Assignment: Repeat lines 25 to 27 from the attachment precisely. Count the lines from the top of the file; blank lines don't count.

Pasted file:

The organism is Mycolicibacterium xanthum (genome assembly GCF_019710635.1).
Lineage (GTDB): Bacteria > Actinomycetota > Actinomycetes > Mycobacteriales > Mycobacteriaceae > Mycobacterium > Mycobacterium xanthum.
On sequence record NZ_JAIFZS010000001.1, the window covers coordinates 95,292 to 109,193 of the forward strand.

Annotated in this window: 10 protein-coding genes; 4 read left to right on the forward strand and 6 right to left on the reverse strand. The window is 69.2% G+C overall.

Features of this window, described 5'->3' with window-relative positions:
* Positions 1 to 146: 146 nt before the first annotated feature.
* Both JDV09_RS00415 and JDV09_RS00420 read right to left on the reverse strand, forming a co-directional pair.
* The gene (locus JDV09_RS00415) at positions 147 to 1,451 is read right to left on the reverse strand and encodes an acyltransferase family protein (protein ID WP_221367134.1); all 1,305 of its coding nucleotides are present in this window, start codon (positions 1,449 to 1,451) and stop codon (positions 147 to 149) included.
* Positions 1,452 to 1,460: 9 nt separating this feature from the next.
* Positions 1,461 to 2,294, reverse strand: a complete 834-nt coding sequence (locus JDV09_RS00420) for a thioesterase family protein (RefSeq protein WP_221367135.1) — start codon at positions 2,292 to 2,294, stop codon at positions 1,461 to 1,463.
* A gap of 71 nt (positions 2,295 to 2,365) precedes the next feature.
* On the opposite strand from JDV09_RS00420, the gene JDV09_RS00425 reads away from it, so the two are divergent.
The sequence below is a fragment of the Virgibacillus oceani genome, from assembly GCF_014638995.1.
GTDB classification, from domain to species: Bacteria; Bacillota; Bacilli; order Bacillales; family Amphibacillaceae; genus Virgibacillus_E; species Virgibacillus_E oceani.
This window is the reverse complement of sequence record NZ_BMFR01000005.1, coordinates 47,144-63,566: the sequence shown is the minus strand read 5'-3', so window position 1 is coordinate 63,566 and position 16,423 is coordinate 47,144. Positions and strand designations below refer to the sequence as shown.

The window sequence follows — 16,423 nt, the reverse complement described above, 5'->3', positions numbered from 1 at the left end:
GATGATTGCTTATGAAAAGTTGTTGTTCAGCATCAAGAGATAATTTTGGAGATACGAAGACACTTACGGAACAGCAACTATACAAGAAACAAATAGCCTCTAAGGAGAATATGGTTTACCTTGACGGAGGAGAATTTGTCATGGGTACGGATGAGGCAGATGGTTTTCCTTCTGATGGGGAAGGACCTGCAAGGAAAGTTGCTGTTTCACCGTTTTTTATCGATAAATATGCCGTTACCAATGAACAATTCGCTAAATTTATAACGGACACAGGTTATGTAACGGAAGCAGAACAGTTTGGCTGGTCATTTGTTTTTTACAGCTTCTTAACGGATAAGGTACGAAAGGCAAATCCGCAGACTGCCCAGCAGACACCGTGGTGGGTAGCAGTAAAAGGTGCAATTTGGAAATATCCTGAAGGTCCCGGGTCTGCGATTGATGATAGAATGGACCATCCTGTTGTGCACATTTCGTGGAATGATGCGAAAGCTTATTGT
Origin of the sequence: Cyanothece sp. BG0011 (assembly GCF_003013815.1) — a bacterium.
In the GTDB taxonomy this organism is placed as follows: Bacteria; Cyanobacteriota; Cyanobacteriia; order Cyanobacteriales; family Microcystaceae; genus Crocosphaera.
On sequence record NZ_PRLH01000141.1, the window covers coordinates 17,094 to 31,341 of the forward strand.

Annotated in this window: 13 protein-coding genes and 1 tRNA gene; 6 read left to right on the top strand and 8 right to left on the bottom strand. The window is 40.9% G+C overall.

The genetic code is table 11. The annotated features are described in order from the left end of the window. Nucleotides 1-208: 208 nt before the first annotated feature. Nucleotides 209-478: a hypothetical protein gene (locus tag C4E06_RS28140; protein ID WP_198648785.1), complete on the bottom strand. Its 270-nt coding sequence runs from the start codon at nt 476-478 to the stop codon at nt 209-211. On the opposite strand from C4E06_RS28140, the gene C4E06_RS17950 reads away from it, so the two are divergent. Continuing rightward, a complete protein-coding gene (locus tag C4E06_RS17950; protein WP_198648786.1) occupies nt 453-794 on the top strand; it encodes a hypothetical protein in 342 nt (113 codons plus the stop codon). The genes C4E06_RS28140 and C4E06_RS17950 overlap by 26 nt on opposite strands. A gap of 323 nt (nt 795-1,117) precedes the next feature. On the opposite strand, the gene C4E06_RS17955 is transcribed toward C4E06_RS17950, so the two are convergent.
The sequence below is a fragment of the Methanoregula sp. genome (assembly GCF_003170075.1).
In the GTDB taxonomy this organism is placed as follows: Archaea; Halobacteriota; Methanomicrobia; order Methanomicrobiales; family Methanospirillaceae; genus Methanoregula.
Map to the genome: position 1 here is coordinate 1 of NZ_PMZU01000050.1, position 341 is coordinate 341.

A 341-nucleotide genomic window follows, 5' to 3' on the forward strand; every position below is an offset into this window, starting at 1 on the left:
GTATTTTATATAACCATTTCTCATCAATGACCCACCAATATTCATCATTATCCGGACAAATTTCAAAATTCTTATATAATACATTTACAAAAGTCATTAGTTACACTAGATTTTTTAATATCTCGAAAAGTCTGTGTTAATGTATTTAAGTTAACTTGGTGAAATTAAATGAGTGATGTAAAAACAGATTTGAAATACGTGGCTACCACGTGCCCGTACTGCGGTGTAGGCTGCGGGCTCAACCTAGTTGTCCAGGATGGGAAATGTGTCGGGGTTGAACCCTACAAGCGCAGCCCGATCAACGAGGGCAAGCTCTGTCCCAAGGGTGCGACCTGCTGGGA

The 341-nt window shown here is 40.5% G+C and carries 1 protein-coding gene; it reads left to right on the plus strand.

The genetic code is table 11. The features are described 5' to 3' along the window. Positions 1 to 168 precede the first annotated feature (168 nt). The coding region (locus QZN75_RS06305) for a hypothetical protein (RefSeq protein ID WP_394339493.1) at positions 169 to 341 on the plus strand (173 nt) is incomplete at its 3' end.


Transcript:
Map to the genome: position 1 here is coordinate 1 of NZ_PMZU01000050.1, position 341 is coordinate 341.

A 341-nucleotide genomic window follows, 5' to 3' on the forward strand; every position below is an offset into this window, starting at 1 on the left:
GTATTTTATATAACCATTTCTCATCAATGACCCACCAATATTCATCATTATCCGGACAAATTTCAAAATTCTTATATAATACATTTACAAAAGTCATTAGTTACACTAGATTTTTTAATATCTCGAAAAGTCTGTGTTAATGTATTTAAGTTAACTTGGTGAAATTAAATGAGTGATGTAAAAACAGATTTGAAATACGTGGCTACCACGTGCCCGTACTGCGGTGTAGGCTGCGGGCTCAACCTAGTTGTCCAGGATGGGAAATGTGTCGGGGTTGAACCCTACAAGCGCAGCCCGATCAACGAGGGCAAGCTCTGTCCCAAGGGTGCGACCTGCTGGGA